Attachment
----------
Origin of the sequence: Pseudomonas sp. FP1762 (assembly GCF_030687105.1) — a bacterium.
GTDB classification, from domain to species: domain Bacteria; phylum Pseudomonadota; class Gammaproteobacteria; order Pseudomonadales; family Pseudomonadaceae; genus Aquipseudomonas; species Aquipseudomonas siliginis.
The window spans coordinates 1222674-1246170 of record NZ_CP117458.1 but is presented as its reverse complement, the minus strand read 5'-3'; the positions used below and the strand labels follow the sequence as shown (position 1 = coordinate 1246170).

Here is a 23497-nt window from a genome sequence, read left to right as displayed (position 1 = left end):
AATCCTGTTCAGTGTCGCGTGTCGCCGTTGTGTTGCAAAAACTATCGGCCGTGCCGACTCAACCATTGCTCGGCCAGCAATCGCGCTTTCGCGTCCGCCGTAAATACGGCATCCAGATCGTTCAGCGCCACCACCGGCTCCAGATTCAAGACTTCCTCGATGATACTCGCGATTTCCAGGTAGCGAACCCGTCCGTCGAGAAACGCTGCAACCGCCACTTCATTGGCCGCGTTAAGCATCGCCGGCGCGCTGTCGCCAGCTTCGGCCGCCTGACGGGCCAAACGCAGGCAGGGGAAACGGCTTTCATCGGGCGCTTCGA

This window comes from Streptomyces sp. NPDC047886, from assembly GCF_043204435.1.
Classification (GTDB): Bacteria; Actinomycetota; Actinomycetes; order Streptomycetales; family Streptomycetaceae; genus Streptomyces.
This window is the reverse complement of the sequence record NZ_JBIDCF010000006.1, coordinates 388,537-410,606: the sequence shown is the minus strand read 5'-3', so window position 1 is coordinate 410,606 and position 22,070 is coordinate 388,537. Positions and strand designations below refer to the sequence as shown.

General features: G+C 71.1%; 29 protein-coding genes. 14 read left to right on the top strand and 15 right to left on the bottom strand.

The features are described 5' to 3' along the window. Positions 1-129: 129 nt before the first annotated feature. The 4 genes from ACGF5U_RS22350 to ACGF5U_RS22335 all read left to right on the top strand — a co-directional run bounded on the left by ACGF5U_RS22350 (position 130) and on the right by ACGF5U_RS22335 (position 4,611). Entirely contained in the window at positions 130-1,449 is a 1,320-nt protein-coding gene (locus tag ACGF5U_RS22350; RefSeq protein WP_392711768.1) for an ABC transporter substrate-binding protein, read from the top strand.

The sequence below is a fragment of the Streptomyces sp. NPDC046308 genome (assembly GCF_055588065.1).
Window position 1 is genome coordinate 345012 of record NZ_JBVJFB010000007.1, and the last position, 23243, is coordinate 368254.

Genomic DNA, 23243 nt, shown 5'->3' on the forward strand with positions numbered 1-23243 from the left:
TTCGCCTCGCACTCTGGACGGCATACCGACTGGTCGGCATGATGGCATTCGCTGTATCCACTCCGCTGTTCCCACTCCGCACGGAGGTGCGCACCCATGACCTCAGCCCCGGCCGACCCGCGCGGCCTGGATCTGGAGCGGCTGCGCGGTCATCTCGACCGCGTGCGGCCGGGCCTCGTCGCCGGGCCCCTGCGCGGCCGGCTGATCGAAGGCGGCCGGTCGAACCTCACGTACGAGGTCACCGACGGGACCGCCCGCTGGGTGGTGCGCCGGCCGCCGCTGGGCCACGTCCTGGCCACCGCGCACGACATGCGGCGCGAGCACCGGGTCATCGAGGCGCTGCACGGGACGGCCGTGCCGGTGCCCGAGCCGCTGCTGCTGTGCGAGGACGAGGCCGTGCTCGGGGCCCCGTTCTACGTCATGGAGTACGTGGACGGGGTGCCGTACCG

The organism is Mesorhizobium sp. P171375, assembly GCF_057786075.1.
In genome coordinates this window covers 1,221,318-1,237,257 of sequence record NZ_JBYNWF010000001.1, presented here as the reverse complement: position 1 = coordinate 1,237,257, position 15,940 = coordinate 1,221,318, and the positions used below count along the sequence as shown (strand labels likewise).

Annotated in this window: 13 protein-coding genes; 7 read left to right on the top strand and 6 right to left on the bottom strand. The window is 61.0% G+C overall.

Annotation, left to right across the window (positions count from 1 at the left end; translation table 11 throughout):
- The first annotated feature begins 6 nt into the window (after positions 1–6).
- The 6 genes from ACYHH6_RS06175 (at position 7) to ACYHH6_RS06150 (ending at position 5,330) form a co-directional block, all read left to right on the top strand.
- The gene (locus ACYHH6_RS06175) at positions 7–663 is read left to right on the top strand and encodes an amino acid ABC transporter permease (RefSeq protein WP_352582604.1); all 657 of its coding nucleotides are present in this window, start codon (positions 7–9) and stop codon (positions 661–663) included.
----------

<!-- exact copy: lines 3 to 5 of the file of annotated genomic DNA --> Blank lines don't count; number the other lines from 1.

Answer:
The window spans coordinates 1222674-1246170 of record NZ_CP117458.1 but is presented as its reverse complement, the minus strand read 5'-3'; the positions used below and the strand labels follow the sequence as shown (position 1 = coordinate 1246170).

Here is a 23497-nt window from a genome sequence, read left to right as displayed (position 1 = left end):
AATCCTGTTCAGTGTCGCGTGTCGCCGTTGTGTTGCAAAAACTATCGGCCGTGCCGACTCAACCATTGCTCGGCCAGCAATCGCGCTTTCGCGTCCGCCGTAAATACGGCATCCAGATCGTTCAGCGCCACCACCGGCTCCAGATTCAAGACTTCCTCGATGATACTCGCGATTTCCAGGTAGCGAACCCGTCCGTCGAGAAACGCTGCAACCGCCACTTCATTGGCCGCGTTAAGCATCGCCGGCGCGCTGTCGCCAGCTTCGGCCGCCTGACGGGCCAAACGCAGGCAGGGGAAACGGCTTTCATCGGGCGCTTCGA